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20 October 2010 @ 09:09 pm
Having Your Art of Catastrophe and Eating It Too  

"If it were not in the 'nature' of amorous madness to pass, to cease of itself, no one could ever put an end to it (it is not because he is dead that Werther stopped being in love, quite the contrary)."
RB, The Modular Calculus Part 17 (Preface) (p 143)

If you continue to read beyond this point, you are willing to give up your spirginity in the most florid and rhapsodic of manners (and I say that so you can stop reading in time if you really don't want to be spoiled, really you ought to hit the back button right about now), because now I have to talk about the ending of the series, or rather, that it doesn't have an ending.

It's going to get another season, so we get more of Suzy's eye-wateringly annoying ex-husband and sister, with their physical and moral pratfalls, about which I am only pleased insofar as the fast-forward button is available to me. (Though I love all the other characters, especially her kids.) The season finale: Henry gets in the Taxi-zum-Unendlichkeit, she cries and swims a lot, and several hours later, surprise, he returns, in a different colored tie and with all his ghost friends, because he "didn't want to be anywhere else." So we will get more of the day to day life of a ghost and his beloved, and how they will eventually fall out of it (love, that is). We will get the middle of the story, and not the end of it. And I'm not sure how I feel about that. Because it seems that the ending is happy only if you skip the middle bits.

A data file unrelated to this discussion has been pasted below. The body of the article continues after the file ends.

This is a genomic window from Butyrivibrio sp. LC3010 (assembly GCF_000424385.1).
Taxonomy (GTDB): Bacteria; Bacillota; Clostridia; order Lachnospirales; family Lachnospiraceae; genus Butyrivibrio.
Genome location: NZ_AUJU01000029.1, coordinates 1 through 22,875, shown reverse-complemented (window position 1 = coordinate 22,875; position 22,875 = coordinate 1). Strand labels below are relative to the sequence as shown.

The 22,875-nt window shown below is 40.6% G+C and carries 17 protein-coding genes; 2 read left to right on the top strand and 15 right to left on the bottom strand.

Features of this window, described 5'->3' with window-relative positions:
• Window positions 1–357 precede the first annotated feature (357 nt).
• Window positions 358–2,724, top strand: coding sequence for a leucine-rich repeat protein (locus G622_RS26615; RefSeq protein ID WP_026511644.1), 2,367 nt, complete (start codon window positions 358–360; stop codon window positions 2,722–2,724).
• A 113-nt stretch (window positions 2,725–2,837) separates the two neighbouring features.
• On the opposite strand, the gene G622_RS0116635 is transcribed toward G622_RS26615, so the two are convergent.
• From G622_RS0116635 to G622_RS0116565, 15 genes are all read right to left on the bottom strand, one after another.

When I first encountered this series, I thought OH PLEASE THE MOVIE AND NOT THE TV SHOW. For good or ill, the former is a contained narrative that is not itself a vehicle for other material. I loved the film for its conciseness: they meet, he waits, she dies, they're together. (Yes there is other dramatic bother, concerning a human rival to his affections, but essentially unimportant bother.) It's perfect, in that pre-teen anticipatory bargaining in the face of oncoming and flatly incomprehensible grown-up urges and behavior.

What the TV show, on the other hand, seems to have trucked in (from what I can tell via fansites and faqs) was the slapstick comedy of impish supernatural invisibility amidst the daily life of the schlub (ha she can see him and they can't *slaps knee*), interspersed only intermittently with the narrative of the ghost and his beloved, which turns out to be the B story (to the annoyance of my ten year old self). It seems to put off ending the narrative of them falling in love (which always ends in, [write it] disaster), the happily ever after(life), as any long-form, serialized version of the story necessarily would. His not being alive ceases to be a deal-breaker; he's no longer strictly supernatural, but domesticated. It seems to insist on the middle bits, and the pleasures, the interest of family squabbles and marital discord (however laugh-trackable they may be).